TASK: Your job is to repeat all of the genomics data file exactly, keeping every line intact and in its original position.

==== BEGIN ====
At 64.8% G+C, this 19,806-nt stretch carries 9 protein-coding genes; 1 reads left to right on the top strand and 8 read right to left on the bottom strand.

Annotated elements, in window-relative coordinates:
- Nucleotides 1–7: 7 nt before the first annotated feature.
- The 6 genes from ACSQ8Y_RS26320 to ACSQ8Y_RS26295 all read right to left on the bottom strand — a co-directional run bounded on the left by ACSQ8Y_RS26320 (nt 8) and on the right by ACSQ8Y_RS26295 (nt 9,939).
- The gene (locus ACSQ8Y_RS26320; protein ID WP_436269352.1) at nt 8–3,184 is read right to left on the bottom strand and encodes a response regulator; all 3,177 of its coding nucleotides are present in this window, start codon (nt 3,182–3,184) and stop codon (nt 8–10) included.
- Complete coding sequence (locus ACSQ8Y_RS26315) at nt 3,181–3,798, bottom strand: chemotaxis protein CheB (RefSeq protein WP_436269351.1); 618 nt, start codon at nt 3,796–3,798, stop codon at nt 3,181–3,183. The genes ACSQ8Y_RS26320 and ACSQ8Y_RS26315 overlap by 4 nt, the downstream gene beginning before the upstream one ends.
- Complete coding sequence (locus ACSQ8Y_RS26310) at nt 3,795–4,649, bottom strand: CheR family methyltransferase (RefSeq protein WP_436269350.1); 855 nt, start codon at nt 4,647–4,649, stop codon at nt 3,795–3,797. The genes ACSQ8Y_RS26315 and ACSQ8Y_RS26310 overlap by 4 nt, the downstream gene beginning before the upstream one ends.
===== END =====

At 64.8% G+C, this 19,806-nt stretch carries 9 protein-coding genes; 1 reads left to right on the top strand and 8 read right to left on the bottom strand.

Annotated elements, in window-relative coordinates:
- Nucleotides 1–7: 7 nt before the first annotated feature.
- The 6 genes from ACSQ8Y_RS26320 to ACSQ8Y_RS26295 all read right to left on the bottom strand — a co-directional run bounded on the left by ACSQ8Y_RS26320 (nt 8) and on the right by ACSQ8Y_RS26295 (nt 9,939).
- The gene (locus ACSQ8Y_RS26320; protein ID WP_436269352.1) at nt 8–3,184 is read right to left on the bottom strand and encodes a response regulator; all 3,177 of its coding nucleotides are present in this window, start codon (nt 3,182–3,184) and stop codon (nt 8–10) included.
- Complete coding sequence (locus ACSQ8Y_RS26315) at nt 3,181–3,798, bottom strand: chemotaxis protein CheB (RefSeq protein WP_436269351.1); 618 nt, start codon at nt 3,796–3,798, stop codon at nt 3,181–3,183. The genes ACSQ8Y_RS26320 and ACSQ8Y_RS26315 overlap by 4 nt, the downstream gene beginning before the upstream one ends.
- Complete coding sequence (locus ACSQ8Y_RS26310) at nt 3,795–4,649, bottom strand: CheR family methyltransferase (RefSeq protein WP_436269350.1); 855 nt, start codon at nt 4,647–4,649, stop codon at nt 3,795–3,797. The genes ACSQ8Y_RS26315 and ACSQ8Y_RS26310 overlap by 4 nt, the downstream gene beginning before the upstream one ends.